The Quadripartite Affair was a memory now. Napoleon Solo and Illya Kuryakin had stopped, temporarily, another megalomaniacal plot to usurp power from legitimate seats of authority. They had done so with the help of a bigger than life gypsy warrior and the beautiful Marion Raven. To Napoleon's chagrin, all of the sexual energy that normally fell to him had been directed to his youthful, sometimes wistful Russian partner. Sometimes he wondered, but not often, about the effect the tow headed, blue eyed wunderkind had on women. It was somewhere between maternal and hedonistic, he thought, and the innocent looking Kuryakin seemed oblivious to the trail of whimpering female egos that lay shattered in his wake.
Marion had been a different story, however. Napoleon, and Waverly for that matter, had seemed pleased by the end of the affair to see their young Russian showing a bit of his heart for once. Neither man knew for certain that Illya had ever been in love, but surmised with some confidence that several hearts might have been wounded in seeking his affections. Whether the man was truly as cool as his exterior portrayed, or the depth of his innocence matched the sometimes vague affect in the blue eyes, was anyone's guess. Napoleon had tried without success to gain some knowledge of Illya's romantic proclivities, and had fairly beamed with pride when Marion seemed to draw out of the reluctant fair-haired one what passed for a type of lust.
In the days following their return from Yugoslavia, amidst the aftershocks and some afterglow as well, the two had burrowed into her apartment and not come up for air until they finally ran out of food and wine, not necessarily in that order. If Illya had been holding back in hopes of finding someone equal to his ardor, then Marion seemed to be the end of his search. She was a match for him in both mind and body. That they appeared to others as two halves of a symmetrically perfect whole, their physical appearances so keenly similar, it was nothing for them to consider. What they found in each other left no room for anyone else, and the virtual hibernation they enjoyed was a rare gift to the UNCLE agent.
By the end of that intoxicating week together Illya received the call: a new assignment awaited him, and both he and Napoleon were soon bound for parts unknown, or nearly so. By the time they returned, another mission was assigned, and so it went for weeks on end. During their time apart, the flame did not diminish, but Illya's foreboding of involving himself in something so nearly perfect became a barrier to his desire. It was unwise to want something so badly.
Marion was a firecracker to Illya's slow burning ember. He anchored her in a way no one had before, showing a patience and innocent delight in her exuberant embrace of nearly everything she encountered. Marion was everything Illya had learned to deny or control in his own life. Where she embraced an experience for all of the wonder and excitement it promised, the Russian had practiced for years the art of submersion, both of his emotions and expectations.
Illya thought long and hard about the affair with Marion. It was unlike him to yield to the moment the way he had with the effervescent blonde. When Illya returned to New York, he put off calling Marion, making excuses to himself about work and reports, the insanity of getting involved romantically at this point in his career.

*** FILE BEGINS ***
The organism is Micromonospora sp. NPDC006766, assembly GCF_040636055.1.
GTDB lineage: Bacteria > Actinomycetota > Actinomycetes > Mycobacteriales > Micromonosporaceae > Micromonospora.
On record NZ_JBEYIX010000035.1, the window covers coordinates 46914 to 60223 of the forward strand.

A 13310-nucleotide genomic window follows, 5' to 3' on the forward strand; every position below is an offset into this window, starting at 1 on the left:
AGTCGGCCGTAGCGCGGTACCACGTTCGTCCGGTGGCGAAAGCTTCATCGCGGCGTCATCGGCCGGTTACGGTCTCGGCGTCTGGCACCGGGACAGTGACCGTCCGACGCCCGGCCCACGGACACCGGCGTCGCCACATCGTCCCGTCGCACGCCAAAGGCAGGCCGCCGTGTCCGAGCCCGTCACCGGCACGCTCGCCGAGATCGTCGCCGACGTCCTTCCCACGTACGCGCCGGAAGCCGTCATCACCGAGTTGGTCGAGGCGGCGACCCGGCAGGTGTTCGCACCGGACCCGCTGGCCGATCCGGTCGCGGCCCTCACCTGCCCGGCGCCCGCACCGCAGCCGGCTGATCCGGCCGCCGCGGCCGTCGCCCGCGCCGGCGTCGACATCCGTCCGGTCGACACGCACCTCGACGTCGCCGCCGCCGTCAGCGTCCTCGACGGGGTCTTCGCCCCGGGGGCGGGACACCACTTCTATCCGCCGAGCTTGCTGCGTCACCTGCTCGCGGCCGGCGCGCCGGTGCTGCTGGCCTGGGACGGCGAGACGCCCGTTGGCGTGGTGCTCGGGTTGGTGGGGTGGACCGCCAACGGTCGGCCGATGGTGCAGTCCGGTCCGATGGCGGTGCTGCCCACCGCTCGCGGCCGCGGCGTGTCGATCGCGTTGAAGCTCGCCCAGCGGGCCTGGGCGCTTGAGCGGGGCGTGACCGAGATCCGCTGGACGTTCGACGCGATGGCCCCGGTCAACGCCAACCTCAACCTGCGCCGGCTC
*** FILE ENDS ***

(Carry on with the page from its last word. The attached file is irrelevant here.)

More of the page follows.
He didn't believe any of it. He just couldn't face how happy she made him.
Mr. Waverly called Illya into his office with the express purpose of taking advantage of the relationship he knew had formed between the two young people. Mr. Solo had finally tracked down Harold Bufferton and Gervaise Ravel, and now he needed the help of the woman who had brought them to UNCLE's attention originally. Marion Raven was to be invited back for another attempt to bring down the couple, and topple their syndicate. It was Illya who could charm her, possibly even cajole her back for this mission.
Of course, Illya did succeed, even if in so doing he alienated Marion through his seeming lack of concern for her. She clung to Napoleon while secretly hoping that her Russian lover would return, playing the part of the bait while Illya blended once more into the scenery. Only upon returning to her apartment, with Illya in tow, did she succeed once more in convincing him to stay a little longer.
Marion chased out all of the partygoers who had overstayed their welcome, barely letting her eyes wander from the blond young man who never ceased to make her heart beat just a little faster. Even Napoleon was banished, sent away without so much as a crumb of satisfaction. Time alone was what Marion and Illya needed. More time, fewer interruptions…
Illya had never known such ease. Marion's apartment, although modern and vaguely minimalist, still had the entrenched amenities of wealth. The view alone was worth a year's wages, he reckoned. He lay this morning in the massive bed, her only concession to a romantic soul. White from head to footboard, the feel of Egyptian cotton was smoother than satin and much more to his liking. Down pillows and a cashmere throw were all that embellished him as he awoke, his pale complexion a warm compliment to the mostly monochromatic interior. A heavy down comforter had been rolled onto the floor during the night, probably a casualty of their vigorous love making. He sighed, contentment hidden behind deep eyelids; an orange silhouette evidence of the sun beyond.
An involuntary groan escaped the Russian's mouth, his memory of the previous night punctuated by a sadness that seemed to never leave him. Illya wondered idly if it was his heritage that kept him locked within that melancholy. More likely it was simply the life he had lived, the nightmares that still haunted him. Marion had awakened him on more than one occasion to pull him up from whatever abyss was claiming him during the night.